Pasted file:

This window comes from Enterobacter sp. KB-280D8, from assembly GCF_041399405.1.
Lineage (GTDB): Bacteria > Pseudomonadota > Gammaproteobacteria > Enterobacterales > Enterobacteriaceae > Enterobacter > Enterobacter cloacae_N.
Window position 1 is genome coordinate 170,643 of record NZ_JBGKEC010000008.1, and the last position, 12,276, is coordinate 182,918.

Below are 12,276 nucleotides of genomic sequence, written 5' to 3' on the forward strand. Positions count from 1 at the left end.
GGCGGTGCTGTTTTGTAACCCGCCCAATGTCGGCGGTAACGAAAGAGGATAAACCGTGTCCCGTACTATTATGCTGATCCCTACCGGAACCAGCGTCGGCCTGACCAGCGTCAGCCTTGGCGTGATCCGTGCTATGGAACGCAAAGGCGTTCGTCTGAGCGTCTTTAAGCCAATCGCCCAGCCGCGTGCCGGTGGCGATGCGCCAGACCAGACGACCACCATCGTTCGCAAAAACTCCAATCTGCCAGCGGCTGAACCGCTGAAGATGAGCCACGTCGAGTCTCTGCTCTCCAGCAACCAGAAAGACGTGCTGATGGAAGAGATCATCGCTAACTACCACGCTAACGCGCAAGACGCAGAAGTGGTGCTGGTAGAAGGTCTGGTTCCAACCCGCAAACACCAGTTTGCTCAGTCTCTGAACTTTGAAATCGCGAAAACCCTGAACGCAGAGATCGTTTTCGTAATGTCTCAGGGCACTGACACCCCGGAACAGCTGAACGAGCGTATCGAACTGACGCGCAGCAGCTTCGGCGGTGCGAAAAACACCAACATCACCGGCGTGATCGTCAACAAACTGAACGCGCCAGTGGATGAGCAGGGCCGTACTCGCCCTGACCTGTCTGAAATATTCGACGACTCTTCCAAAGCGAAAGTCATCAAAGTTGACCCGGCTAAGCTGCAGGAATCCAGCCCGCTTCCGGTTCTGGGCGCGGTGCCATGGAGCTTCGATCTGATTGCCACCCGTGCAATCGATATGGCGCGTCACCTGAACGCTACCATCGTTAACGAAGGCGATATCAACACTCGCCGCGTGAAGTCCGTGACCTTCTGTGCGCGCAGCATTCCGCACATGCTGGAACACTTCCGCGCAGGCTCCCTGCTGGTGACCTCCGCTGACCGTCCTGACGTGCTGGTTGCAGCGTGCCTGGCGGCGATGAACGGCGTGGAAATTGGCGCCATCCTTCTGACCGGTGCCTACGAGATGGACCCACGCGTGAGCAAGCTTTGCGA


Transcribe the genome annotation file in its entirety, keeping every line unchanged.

This window comes from Enterobacter sp. KB-280D8, from assembly GCF_041399405.1.
Lineage (GTDB): Bacteria > Pseudomonadota > Gammaproteobacteria > Enterobacterales > Enterobacteriaceae > Enterobacter > Enterobacter cloacae_N.
Window position 1 is genome coordinate 170,643 of record NZ_JBGKEC010000008.1, and the last position, 12,276, is coordinate 182,918.

Below are 12,276 nucleotides of genomic sequence, written 5' to 3' on the forward strand. Positions count from 1 at the left end.
GGCGGTGCTGTTTTGTAACCCGCCCAATGTCGGCGGTAACGAAAGAGGATAAACCGTGTCCCGTACTATTATGCTGATCCCTACCGGAACCAGCGTCGGCCTGACCAGCGTCAGCCTTGGCGTGATCCGTGCTATGGAACGCAAAGGCGTTCGTCTGAGCGTCTTTAAGCCAATCGCCCAGCCGCGTGCCGGTGGCGATGCGCCAGACCAGACGACCACCATCGTTCGCAAAAACTCCAATCTGCCAGCGGCTGAACCGCTGAAGATGAGCCACGTCGAGTCTCTGCTCTCCAGCAACCAGAAAGACGTGCTGATGGAAGAGATCATCGCTAACTACCACGCTAACGCGCAAGACGCAGAAGTGGTGCTGGTAGAAGGTCTGGTTCCAACCCGCAAACACCAGTTTGCTCAGTCTCTGAACTTTGAAATCGCGAAAACCCTGAACGCAGAGATCGTTTTCGTAATGTCTCAGGGCACTGACACCCCGGAACAGCTGAACGAGCGTATCGAACTGACGCGCAGCAGCTTCGGCGGTGCGAAAAACACCAACATCACCGGCGTGATCGTCAACAAACTGAACGCGCCAGTGGATGAGCAGGGCCGTACTCGCCCTGACCTGTCTGAAATATTCGACGACTCTTCCAAAGCGAAAGTCATCAAAGTTGACCCGGCTAAGCTGCAGGAATCCAGCCCGCTTCCGGTTCTGGGCGCGGTGCCATGGAGCTTCGATCTGATTGCCACCCGTGCAATCGATATGGCGCGTCACCTGAACGCTACCATCGTTAACGAAGGCGATATCAACACTCGCCGCGTGAAGTCCGTGACCTTCTGTGCGCGCAGCATTCCGCACATGCTGGAACACTTCCGCGCAGGCTCCCTGCTGGTGACCTCCGCTGACCGTCCTGACGTGCTGGTTGCAGCGTGCCTGGCGGCGATGAACGGCGTGGAAATTGGCGCCATCCTTCTGACCGGTGCCTACGAGATGGACCCACGCGTGAGCAAGCTTTGCGA